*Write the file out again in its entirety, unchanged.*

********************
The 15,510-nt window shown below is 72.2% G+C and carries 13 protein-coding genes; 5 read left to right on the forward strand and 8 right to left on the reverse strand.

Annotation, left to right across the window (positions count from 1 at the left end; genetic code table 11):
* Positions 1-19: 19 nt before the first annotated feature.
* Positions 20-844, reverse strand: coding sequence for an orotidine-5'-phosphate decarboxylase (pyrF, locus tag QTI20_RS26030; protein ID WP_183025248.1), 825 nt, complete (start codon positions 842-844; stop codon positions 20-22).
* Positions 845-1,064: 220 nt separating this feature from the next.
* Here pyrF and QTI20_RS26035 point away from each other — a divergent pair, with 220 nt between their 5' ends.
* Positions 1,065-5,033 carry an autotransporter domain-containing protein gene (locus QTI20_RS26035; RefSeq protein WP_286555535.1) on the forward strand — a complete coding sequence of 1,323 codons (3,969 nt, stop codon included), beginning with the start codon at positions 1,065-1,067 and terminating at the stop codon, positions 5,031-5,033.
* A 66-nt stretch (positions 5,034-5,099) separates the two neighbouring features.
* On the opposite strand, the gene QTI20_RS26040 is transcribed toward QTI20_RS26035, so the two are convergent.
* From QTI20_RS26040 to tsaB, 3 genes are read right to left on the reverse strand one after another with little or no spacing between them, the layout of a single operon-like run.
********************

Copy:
The 15,510-nt window shown below is 72.2% G+C and carries 13 protein-coding genes; 5 read left to right on the forward strand and 8 right to left on the reverse strand.

Annotation, left to right across the window (positions count from 1 at the left end; genetic code table 11):
* Positions 1-19: 19 nt before the first annotated feature.
* Positions 20-844, reverse strand: coding sequence for an orotidine-5'-phosphate decarboxylase (pyrF, locus tag QTI20_RS26030; protein ID WP_183025248.1), 825 nt, complete (start codon positions 842-844; stop codon positions 20-22).
* Positions 845-1,064: 220 nt separating this feature from the next.
* Here pyrF and QTI20_RS26035 point away from each other — a divergent pair, with 220 nt between their 5' ends.
* Positions 1,065-5,033 carry an autotransporter domain-containing protein gene (locus QTI20_RS26035; RefSeq protein WP_286555535.1) on the forward strand — a complete coding sequence of 1,323 codons (3,969 nt, stop codon included), beginning with the start codon at positions 1,065-1,067 and terminating at the stop codon, positions 5,031-5,033.
* A 66-nt stretch (positions 5,034-5,099) separates the two neighbouring features.
* On the opposite strand, the gene QTI20_RS26040 is transcribed toward QTI20_RS26035, so the two are convergent.
* From QTI20_RS26040 to tsaB, 3 genes are read right to left on the reverse strand one after another with little or no spacing between them, the layout of a single operon-like run.